Not long after Joe Breschi became head coach of the North Carolina men’s lacrosse team seven years ago, some of his goals were small – such as the one to just win a single conference game. It had been four years then since the Tar Heels had done that.
“And now,” Breschi said during an interview earlier this week, “the goal is the Final Four and championship weekend. Which has established big pride.
“And the fact that when I arrived we were talking about winning an ACC game and now we’re talking about championships is how far the program has come.”
UNC on Sunday against Colgate will begin play in the NCAA tournament as the No. 3 national seed – the program’s highest since 1993. Back then, more than 20 years ago, UNC wasn’t too far removed from the national championship it won in 1991. The program was among the nation’s most successful.
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It became stagnant, though, with the passage of time. A head coaching transition in 2001 didn’t resuscitate UNC, and when Breschi – a UNC alum who graduated in 1990 among the most decorated players in school history – arrived before the 2009 season, the Tar Heels had lost 13 consecutive ACC games dating to 2004.
“And that’s not good,” he said. “So my goal was to reestablish pride in the program.”
That was the larger goal, at least, and one Breschi has achieved thanks in no small part to a senior class whose legacy could be largely shaped by what transpires during the NCAA tournament. Breschi’s team has four senior captains – Jake Bailey, Jimmy Bitter, Ryan Kilpatrick and Joey Sankey – and five more seniors play regularly.
When they arrived at UNC in 2011, Breschi, an assistant coach on the Tar Heels’ 1991 national championship team, was just starting to rebuild the program. Unable to sell prospects on the allure of joining recent success, he sold a vision of what could be – and what he believed would be.
Bitter, whose older brother played at UNC, said he saw signs then of the program “just getting back to where it used to be.”
He was among the first in his class to commit to UNC. Other heralded prospects followed, and soon Breschi had put together one of the strongest classes in the country – a class that has been the Tar Heels’ foundation the past four seasons.
Breschi said he believed this kind of progression was possible years ago. He saw it, he said, from the time his seniors were freshmen. But it still had to happen. And the transition wasn’t always easy.
The Tar Heels won the ACC in 2013 but took a step backward and weren’t a national seed in the NCAA tournament a season ago. Meanwhile, they watched their fiercest rival, Duke, win consecutive national championships.
“It’s almost like a rebuilding or a rebirth of a program that’s had great tradition, but trying to get it back on track where we’re competitive in recruiting nationally and on the field nationally,” Breschi said. “And that’s been a process. And all of us would want it overnight, but unfortunately it just doesn’t come that easy.”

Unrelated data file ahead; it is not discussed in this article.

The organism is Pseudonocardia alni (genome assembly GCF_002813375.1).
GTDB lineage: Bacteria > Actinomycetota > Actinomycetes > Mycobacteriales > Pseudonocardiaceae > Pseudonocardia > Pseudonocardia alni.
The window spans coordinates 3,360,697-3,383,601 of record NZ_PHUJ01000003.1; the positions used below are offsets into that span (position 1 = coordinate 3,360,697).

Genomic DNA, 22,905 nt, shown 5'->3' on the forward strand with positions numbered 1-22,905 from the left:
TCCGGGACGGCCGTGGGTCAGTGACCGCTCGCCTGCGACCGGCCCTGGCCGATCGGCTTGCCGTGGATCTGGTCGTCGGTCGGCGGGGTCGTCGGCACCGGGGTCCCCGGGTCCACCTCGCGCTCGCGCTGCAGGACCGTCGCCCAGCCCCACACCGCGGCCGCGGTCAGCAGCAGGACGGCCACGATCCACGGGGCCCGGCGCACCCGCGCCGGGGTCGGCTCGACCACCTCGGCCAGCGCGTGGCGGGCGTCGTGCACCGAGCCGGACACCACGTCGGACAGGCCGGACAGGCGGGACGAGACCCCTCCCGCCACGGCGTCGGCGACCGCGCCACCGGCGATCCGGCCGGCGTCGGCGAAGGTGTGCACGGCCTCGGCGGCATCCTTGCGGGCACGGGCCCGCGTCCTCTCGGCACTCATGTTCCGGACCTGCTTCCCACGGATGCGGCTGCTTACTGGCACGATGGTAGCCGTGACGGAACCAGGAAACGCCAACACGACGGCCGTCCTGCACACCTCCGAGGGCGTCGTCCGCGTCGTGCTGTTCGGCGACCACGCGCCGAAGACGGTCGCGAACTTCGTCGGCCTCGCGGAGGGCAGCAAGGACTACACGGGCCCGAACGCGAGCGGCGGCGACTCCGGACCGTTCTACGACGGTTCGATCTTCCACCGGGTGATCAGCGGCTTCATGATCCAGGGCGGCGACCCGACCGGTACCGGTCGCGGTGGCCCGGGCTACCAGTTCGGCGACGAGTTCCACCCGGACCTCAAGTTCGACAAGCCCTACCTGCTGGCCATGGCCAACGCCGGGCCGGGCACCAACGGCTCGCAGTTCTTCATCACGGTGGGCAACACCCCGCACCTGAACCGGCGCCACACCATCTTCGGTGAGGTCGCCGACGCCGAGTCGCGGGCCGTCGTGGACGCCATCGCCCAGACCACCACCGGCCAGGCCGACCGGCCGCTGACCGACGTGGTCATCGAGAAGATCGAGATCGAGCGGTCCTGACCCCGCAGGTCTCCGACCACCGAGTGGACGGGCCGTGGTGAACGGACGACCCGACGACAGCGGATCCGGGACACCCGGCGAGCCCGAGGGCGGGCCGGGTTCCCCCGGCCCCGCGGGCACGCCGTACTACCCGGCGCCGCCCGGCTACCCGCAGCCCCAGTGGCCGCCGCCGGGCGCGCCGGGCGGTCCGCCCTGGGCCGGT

On the field, UNC’s seniors have led one of the best offenses in the nation – a team that would make men’s basketball coach Roy Williams proud of how fast it likes to play. The Tar Heels average 14.53 goals per game, second in the country. Off the field, Bitter and his classmates might be even closer. They all live, he said, in a group of houses not far from campus.
“It’s definitely been a special year,” said Bitter, an attackman from Vermont. “Being a senior, going through four years, you see the change each year. And this year we have a great senior group of leaders from the top down, and all of us get along real well and there’s no real competition between any of us.
“(We’re) just good friends that love to play the game.”
In seeking to rekindle its past glory, UNC also will attempt to reverse its recent postseason futility. The Tar Heels have advanced past the first round of the NCAA tournament just once in the past four seasons. They haven’t made it out of the quarterfinals – the second round, in effect, after the field is pared from 16 teams to eight – since 1993.
This, though, is probably UNC’s strongest team since then. It’s the best, at least, of Breschi’s tenure – and it’s the kind of team he envisioned four years ago.
“When your seniors are the first ones on the field and the last ones to leave, you’re in a good spot,” Breschi said. “Because all the other kids are following their lead, and how they handle adversity, how they handle winning. And I think that’s been a huge part of our success.”
14.53 UNC’s goals per game, second in nation.
4.73 Average winning margin, fourth in country.
22 Goals with one-man advantage.
44 Goals by leading scorer Luke Goldstock.